It's bad enough that we are magnetically attracted to bookshops, unable to pass one by without ducking inside, but when a novel comes along with a title like this, the urge to pick it up is also irresistible. Deborah Meyler - who, it is safe to assume, is also a bookshop addict - has been wise enough to signal upfront the selling point of her debut novel, namely the ramshackle second-hand bookstore in Manhattan where her English heroine takes a job and finds order and comfort in her otherwise chaotic life.
The Owl is so appealing - dust, dirt and down-and-outs notwithstanding - it is tailor-made for stage or musical. Tiny, cramped, staffed by eccentrics (as are many of its customers), it sits like a sore thumb in one of the world's most commercial neighbourhoods. For Esme Garland - the name a nod to two icons of page and screen - it is paradise, a "glowing little jewel of a shop".
A few days into her new job, she enthuses: "I love it most in the rain, I think, in the night rain when it rains and rains and rains like this, and Broadway glistens, and the Zabar's sign glows, and the wet street reflects all the headlights and the traffic lights and there is the canary yellow of the cabs against the black, and people running by, a short bust of speed to get somewhere sparkling and warm again. On these winter nights we are still open until midnight, so a Monday night in the rain in January, like this, this is a good night. When it rains here it's torrential, drenching and incessant, and I want to dance outside in it and turn my face up into it."
That sentimental, lush, youthful paean to the city and the shop - indeed to life itself - captures the tone of the novel. In terms of plot, though, The Bookstore is decidedly thin. A post-graduate studying art history at Columbia University, Esme falls in love with Mitchell van Leuven, a handsome, blue-blooded academic who, when he learns she has fallen pregnant, first encourages her to have an abortion and, when she refuses, drops her like the latest Dan Brown.
It is at this point, staring at a bleak future as a single mother with no income but a scholarship, that Esme takes a part-time job in the bookshop. Here the story picks up. Meyler conjures a menagerie of unconventional types, from the bookstore's gentle, health-freak owner and his sullen sidekick Luke, to the tramps who sell them grotty books and occasionally steal their more expensive stock.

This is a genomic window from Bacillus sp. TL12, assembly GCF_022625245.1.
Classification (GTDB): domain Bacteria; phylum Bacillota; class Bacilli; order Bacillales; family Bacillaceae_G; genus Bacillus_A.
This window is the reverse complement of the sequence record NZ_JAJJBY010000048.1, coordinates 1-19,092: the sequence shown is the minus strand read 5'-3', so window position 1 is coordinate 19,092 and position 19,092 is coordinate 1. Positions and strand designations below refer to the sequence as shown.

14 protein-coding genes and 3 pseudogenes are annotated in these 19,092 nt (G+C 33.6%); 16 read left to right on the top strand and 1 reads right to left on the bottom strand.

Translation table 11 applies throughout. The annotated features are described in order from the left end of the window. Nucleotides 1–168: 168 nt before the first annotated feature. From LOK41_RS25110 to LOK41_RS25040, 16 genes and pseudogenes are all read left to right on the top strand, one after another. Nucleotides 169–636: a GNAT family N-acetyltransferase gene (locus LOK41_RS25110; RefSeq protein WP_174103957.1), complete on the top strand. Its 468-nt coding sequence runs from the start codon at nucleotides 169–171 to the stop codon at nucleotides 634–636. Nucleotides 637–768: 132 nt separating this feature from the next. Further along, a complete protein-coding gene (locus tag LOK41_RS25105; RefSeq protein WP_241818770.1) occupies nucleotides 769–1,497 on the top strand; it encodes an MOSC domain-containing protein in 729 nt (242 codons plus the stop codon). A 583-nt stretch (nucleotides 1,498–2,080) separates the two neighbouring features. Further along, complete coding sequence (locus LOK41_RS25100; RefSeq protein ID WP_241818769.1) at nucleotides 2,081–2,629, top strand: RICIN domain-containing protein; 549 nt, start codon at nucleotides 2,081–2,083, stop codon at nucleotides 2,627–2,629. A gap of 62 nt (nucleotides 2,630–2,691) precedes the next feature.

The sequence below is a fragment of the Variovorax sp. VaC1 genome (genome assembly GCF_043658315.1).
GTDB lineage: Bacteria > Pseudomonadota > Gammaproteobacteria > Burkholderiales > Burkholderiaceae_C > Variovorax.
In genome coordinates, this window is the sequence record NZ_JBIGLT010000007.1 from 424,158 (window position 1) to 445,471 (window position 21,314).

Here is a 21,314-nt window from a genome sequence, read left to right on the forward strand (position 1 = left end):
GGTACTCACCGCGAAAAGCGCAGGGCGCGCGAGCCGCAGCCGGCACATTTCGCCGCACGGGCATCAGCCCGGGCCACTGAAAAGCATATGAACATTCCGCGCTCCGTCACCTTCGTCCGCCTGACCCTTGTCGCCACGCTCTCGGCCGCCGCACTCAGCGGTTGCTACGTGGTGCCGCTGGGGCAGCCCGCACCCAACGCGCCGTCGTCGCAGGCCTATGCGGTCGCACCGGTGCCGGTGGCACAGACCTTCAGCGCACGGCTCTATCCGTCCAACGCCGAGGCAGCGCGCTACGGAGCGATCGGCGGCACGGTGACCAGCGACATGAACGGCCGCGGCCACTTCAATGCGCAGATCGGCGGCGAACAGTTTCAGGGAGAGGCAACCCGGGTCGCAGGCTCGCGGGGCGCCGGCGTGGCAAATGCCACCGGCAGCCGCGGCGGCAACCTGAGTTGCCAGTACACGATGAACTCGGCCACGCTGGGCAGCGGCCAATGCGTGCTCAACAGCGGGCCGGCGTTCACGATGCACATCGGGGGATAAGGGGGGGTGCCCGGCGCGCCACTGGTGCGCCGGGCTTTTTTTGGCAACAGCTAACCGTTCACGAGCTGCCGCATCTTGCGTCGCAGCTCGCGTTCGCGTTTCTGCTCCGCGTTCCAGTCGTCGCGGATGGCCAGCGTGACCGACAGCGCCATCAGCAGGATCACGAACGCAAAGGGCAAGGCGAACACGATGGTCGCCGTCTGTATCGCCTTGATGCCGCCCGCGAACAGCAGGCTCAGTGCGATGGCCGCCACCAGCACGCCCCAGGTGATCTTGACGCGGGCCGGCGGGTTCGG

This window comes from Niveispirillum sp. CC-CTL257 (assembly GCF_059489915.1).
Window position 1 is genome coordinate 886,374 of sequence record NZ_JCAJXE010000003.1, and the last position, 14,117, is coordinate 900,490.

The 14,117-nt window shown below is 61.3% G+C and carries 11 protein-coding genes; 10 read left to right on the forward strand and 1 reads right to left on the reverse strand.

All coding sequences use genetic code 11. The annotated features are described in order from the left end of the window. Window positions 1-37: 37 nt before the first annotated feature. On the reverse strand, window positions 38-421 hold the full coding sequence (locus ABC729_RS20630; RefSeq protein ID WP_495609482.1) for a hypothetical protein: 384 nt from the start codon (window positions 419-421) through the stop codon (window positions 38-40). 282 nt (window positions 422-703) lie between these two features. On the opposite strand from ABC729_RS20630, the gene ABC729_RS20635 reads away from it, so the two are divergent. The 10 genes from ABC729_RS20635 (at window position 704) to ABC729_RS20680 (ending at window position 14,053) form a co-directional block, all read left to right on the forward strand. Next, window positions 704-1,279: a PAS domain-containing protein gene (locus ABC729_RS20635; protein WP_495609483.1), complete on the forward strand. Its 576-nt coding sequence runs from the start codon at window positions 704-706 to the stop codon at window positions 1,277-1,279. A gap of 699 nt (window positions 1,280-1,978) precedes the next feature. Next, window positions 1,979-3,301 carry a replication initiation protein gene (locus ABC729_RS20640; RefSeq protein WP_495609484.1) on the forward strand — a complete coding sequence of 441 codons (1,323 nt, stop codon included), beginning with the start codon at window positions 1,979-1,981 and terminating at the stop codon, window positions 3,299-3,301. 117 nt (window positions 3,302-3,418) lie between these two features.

Were the novel and its plot never to stray beyond the bounds of the shop, The Bookstore would sing. As it is, the schlocky will-she/won't-he story that unfolds as Esme's lover plays fast and loose, faintly demeans the intelligence at work in other aspects of this work. Meyler may realise this too, for only in the person of the repellant boyfriend does her tender touch with character falter.
A pantomime baddie, who can say, "I don't want you working in that drab little secondhand store when you meet my mother", van Leuven is a mere prop, leaving one in no doubt where the novel is headed. For some, perhaps, that will not be a problem, so sparky and engaging is Meyler's heroine and so likeable the cast she introduces. The bigger issue for this reader, though, is that emotional momentum is lost, long before the tale's end.
Meyler has chosen to write in the continuous present, a risky tactic because, while it creates a sense of immediacy, of diary-writing freshness, it can also lead to the kind of longueurs that afflict poor diarists, with linking passages about domestic or humdrum affairs that are dull yet unavoidable if the narrative illusion is to be maintained.
Yet, overlong and uneven as it is, The Bookstore has real charm. Esme's unusual blend of innocence, grit and sexual frankness is memorable, lifting her above the ruck of predictable romantic leads. Someone once described Kate Mosse's novels as chick-lit with A-levels. On that level, Meyler deserves a 2:1.